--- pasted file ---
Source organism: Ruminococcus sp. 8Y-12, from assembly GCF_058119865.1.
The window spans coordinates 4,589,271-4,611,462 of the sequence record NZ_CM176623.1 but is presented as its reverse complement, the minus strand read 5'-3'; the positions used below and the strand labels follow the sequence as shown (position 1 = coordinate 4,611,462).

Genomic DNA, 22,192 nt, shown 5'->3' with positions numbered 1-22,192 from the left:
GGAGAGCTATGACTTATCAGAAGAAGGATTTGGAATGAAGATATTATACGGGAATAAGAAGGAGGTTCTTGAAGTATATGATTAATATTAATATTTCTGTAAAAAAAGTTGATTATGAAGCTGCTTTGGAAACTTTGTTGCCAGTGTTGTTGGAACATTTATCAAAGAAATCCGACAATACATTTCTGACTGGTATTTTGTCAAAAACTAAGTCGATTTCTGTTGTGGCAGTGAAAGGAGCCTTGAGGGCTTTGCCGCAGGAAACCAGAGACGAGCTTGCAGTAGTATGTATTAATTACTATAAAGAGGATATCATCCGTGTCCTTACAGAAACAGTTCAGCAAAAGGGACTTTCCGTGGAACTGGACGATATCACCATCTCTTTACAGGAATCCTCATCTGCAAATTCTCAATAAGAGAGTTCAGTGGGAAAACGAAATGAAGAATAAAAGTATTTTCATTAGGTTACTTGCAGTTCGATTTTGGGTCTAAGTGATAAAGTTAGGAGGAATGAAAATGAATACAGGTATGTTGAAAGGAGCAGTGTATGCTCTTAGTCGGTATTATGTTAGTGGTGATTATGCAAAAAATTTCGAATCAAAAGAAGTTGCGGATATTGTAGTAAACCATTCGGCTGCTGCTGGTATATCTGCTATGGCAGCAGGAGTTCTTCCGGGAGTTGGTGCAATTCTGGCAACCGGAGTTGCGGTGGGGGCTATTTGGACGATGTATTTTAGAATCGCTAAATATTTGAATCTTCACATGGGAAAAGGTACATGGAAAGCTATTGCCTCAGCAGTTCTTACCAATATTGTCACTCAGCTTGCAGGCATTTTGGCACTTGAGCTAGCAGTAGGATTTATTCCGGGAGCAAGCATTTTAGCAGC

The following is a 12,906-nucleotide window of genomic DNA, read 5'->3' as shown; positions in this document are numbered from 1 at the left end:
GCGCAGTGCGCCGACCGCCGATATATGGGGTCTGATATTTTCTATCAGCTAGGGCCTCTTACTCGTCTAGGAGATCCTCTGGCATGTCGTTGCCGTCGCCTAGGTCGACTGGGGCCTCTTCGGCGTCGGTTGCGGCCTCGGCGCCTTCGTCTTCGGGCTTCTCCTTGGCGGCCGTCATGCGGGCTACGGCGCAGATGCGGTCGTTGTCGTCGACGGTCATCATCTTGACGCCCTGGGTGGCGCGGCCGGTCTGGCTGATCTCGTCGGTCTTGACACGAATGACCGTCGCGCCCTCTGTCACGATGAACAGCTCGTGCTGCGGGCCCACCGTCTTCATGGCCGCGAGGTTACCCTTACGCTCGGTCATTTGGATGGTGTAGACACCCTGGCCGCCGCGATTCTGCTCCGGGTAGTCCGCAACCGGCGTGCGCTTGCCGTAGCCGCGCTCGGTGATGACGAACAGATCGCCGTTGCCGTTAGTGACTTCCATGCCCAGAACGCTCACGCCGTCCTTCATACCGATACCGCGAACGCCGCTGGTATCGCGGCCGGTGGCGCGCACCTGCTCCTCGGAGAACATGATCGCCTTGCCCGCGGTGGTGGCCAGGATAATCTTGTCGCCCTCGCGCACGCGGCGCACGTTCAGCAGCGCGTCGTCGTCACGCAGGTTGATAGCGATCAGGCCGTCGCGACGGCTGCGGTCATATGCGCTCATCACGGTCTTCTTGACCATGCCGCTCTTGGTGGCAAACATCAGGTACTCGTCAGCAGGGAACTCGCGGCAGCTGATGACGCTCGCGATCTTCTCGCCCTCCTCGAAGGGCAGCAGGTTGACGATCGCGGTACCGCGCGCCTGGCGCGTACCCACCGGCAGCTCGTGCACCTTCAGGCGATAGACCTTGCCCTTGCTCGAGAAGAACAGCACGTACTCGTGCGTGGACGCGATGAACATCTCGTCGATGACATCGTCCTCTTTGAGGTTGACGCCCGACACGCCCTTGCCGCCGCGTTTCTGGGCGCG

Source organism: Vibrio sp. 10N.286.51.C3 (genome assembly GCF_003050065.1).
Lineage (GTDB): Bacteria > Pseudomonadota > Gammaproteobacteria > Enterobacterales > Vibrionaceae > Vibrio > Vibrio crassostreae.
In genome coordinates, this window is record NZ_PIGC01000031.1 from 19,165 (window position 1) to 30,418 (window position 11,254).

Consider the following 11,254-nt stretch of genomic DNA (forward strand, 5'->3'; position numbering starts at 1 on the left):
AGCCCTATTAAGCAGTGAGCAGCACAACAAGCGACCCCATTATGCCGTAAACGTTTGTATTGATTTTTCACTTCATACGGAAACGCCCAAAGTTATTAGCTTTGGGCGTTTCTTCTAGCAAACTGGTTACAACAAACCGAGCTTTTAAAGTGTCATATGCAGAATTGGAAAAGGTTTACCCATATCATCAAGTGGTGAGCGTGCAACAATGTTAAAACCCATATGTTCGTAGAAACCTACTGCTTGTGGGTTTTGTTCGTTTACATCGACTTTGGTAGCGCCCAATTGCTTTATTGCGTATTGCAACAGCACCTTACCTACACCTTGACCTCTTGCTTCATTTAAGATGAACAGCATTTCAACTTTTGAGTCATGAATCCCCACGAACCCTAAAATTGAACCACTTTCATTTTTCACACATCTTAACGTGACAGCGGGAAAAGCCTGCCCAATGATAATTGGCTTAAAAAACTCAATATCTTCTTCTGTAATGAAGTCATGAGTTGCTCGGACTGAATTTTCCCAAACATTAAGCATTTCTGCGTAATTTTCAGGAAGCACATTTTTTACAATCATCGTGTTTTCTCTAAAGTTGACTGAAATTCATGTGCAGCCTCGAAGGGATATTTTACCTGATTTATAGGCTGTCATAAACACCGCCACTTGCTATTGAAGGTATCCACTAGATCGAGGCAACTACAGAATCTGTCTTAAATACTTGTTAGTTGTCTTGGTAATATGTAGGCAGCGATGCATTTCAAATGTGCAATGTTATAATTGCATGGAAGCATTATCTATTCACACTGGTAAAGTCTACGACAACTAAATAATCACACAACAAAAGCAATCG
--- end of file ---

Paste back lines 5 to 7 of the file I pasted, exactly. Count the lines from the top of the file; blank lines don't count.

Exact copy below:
The following is a 12,906-nucleotide window of genomic DNA, read 5'->3' as shown; positions in this document are numbered from 1 at the left end:
GCGCAGTGCGCCGACCGCCGATATATGGGGTCTGATATTTTCTATCAGCTAGGGCCTCTTACTCGTCTAGGAGATCCTCTGGCATGTCGTTGCCGTCGCCTAGGTCGACTGGGGCCTCTTCGGCGTCGGTTGCGGCCTCGGCGCCTTCGTCTTCGGGCTTCTCCTTGGCGGCCGTCATGCGGGCTACGGCGCAGATGCGGTCGTTGTCGTCGACGGTCATCATCTTGACGCCCTGGGTGGCGCGGCCGGTCTGGCTGATCTCGTCGGTCTTGACACGAATGACCGTCGCGCCCTCTGTCACGATGAACAGCTCGTGCTGCGGGCCCACCGTCTTCATGGCCGCGAGGTTACCCTTACGCTCGGTCATTTGGATGGTGTAGACACCCTGGCCGCCGCGATTCTGCTCCGGGTAGTCCGCAACCGGCGTGCGCTTGCCGTAGCCGCGCTCGGTGATGACGAACAGATCGCCGTTGCCGTTAGTGACTTCCATGCCCAGAACGCTCACGCCGTCCTTCATACCGATACCGCGAACGCCGCTGGTATCGCGGCCGGTGGCGCGCACCTGCTCCTCGGAGAACATGATCGCCTTGCCCGCGGTGGTGGCCAGGATAATCTTGTCGCCCTCGCGCACGCGGCGCACGTTCAGCAGCGCGTCGTCGTCACGCAGGTTGATAGCGATCAGGCCGTCGCGACGGCTGCGGTCATATGCGCTCATCACGGTCTTCTTGACCATGCCGCTCTTGGTGGCAAACATCAGGTACTCGTCAGCAGGGAACTCGCGGCAGCTGATGACGCTCGCGATCTTCTCGCCCTCCTCGAAGGGCAGCAGGTTGACGATCGCGGTACCGCGCGCCTGGCGCGTACCCACCGGCAGCTCGTGCACCTTCAGGCGATAGACCTTGCCCTTGCTCGAGAAGAACAGCACGTACTCGTGCGTGGACGCGATGAACATCTCGTCGATGACATCGTCCTCTTTGAGGTTGACGCCCGACACGCCCTTGCCGCCGCGTTTCTGGGCGCG

Source organism: Vibrio sp. 10N.286.51.C3 (genome assembly GCF_003050065.1).